I was a child of the ‘80s. Thank God I was not old enough to drink. For some reason, America completely lost their memory of their traditional cocktail heritage and fell into a dark age of domestic beers and fruit ‘martinis’; essentially anything in a cocktail glass was a ‘martini.’ Ugh. Mercifully, we have returned from that miserable era to a more sophisticated time. However, some bars still have a ‘-tini’ section on their menus- mostly fruity or chocolate undrinkable nightmares. So let the FWL educate you on that most wonderful American invention this side of the light bulb: The Martini.
One - There is no fruit juice, chocolate, coffee, syrup, or even bitters in a martini. Yes, that’s right, the martini may be presented in a cocktail glass, but, unlike its close relative the Martinez (gin, vermouth, maraschino, bitters), the martini itself is not a cocktail. In its true form it only has two ingredients: 5 to 1, gin to French (dry) vermouth. (Classically, the ratio is 6 to 1, however most bartenders prefer to give modern palates a bit of a gin break).
Two - There are only two exceptions to the two ingredient rule. An olive wash in the cocktail glass prior to the alcohol strained into it. This is known as a Dirty Martini due to the briny olive tint to the drink. (For God’s sake, don’t pour olive brine into an already made martini!) A smoky scotch wash (like Laphroaig or Ardbeg) is also a classic touch; this is known as a Burnt Martini.
Three - A Perfect Martini is the same recipe as the traditional martini, however the vermouth added is half French (dry) vermouth and half Italian (sweet) vermouth.
Four - Ordering a Dry Martini at a real bar will not get you dry vermouth (you will ALWAYS get dry vermouth). Instead you are telling the bartender that you want your gin to vermouth ratio at 7 to 1 or higher. An Extra Dry Martini should only entail a vermouth wash. A Wet Martini drops the ratio to 4 to 1 or less.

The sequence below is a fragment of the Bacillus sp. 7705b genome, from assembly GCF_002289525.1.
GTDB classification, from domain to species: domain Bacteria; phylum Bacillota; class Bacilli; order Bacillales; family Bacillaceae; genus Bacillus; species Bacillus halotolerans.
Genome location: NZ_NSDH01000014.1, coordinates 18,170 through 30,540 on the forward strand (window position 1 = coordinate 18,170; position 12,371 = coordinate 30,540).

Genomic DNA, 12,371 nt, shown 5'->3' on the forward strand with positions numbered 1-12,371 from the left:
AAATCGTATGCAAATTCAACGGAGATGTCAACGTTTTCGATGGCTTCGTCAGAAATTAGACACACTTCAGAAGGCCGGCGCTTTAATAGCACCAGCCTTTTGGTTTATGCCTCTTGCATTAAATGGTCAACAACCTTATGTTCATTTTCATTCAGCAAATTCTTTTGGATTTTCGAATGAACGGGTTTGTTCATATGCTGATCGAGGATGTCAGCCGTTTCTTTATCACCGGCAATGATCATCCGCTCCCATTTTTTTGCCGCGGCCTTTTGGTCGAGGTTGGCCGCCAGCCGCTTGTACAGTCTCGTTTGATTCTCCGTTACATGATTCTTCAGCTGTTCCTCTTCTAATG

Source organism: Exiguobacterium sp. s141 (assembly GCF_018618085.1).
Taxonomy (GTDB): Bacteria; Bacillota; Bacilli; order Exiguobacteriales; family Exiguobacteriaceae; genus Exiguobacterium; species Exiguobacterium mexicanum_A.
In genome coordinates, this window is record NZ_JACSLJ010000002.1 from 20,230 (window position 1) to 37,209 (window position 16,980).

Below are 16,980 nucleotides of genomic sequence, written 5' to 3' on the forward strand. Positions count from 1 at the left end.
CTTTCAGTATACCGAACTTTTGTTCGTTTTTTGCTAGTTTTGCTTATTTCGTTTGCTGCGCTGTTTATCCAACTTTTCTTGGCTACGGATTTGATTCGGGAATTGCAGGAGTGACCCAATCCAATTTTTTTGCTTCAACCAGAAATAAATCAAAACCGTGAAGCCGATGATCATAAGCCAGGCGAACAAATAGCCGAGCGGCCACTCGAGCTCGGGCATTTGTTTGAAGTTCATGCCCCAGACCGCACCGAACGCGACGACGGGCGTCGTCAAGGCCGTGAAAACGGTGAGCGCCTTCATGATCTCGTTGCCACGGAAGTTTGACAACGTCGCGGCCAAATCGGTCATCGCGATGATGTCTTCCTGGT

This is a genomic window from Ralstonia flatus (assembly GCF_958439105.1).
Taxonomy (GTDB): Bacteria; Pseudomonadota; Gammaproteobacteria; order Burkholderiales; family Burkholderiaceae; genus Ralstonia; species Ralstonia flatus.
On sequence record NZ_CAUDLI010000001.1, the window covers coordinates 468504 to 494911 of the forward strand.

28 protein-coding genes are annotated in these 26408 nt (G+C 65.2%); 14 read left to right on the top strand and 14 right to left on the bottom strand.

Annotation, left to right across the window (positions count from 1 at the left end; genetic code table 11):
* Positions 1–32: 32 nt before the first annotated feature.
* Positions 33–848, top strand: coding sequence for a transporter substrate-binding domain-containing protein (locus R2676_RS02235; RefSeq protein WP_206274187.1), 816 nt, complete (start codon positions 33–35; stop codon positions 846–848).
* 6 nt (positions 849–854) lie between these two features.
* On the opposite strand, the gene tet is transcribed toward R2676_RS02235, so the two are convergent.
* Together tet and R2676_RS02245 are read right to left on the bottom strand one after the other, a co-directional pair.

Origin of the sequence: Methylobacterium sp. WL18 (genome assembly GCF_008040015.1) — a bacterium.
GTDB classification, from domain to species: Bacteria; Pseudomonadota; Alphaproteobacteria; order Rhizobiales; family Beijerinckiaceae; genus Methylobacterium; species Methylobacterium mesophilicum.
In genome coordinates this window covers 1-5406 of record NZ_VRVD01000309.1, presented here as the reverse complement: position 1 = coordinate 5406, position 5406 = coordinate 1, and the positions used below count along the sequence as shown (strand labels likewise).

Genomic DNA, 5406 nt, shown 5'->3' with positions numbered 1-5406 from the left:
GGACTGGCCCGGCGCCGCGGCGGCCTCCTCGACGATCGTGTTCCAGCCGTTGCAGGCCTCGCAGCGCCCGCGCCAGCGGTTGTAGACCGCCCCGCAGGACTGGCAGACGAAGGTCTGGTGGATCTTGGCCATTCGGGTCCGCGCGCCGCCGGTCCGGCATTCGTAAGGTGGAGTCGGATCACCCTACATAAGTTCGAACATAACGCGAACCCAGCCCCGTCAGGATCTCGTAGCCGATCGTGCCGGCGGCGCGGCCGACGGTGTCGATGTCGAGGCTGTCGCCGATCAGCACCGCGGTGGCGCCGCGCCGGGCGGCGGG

Five - You always stir a martini. James Bond isn’t a freaking bartender, and we stopped listening to Brits telling us how to do stuff circa 1776. The martini is smooth, sophisticated, and strong. If you shake it, it will be cloudy, ice-sharded, and watered-down. Barf.
Six - There is NO vodka in a martini. Vodka and vermouth is an old drink known as a Kangaroo. Why a kangaroo? Not sure, but probably the terrible name (who wants to drink a Kangaroo?) was used to discourage you from replacing the gin of your perfectly-fine martini.
Seven - There are three acceptable garnishes for the martini. The olive, stuffed or unstuffed. A two olive garnish makes the drink now a Franklin Martini. The pearl onion, whose addition makes your drink a Gibson. The citrus twist, traditionally lemon, but lime or orange can add interest.
Eight - They should NEVER be ordered ‘on the rocks.’ If you have to order your martini on the rocks, order something else.
Nine - Martinis do not have to be served in a cocktail glass. In fact, if we threw them in coupes, maybe the dumb ‘-tini’ menus would stop.
Ten - Gin and vermouth together makes a great base for other flavors- juice, bitters, tonic, chocolates, amari, syrups, and a host of others. If a martini is too bracing for you, go ahead and add other flavors to it- that’s totally cool. Just don’t return to the ‘80s and slap ‘tini’ or martini to the end of the drink’s name. Come up with something original and fun, like the following...
Holly’s Originals Series
2 ounces gin (we used Tanqueray)
1 ounce Italian (sweet) vermouth
1 ½ ounces strawberry-rhubarb syrup
1 dropper of Bittercube Jamaica #2 bitters
Add all ingredients in a stirring vessel with ice. Stir vigorously for 30-40 revolutions. Strain into your glass of choice. Garnish with lemon or mint.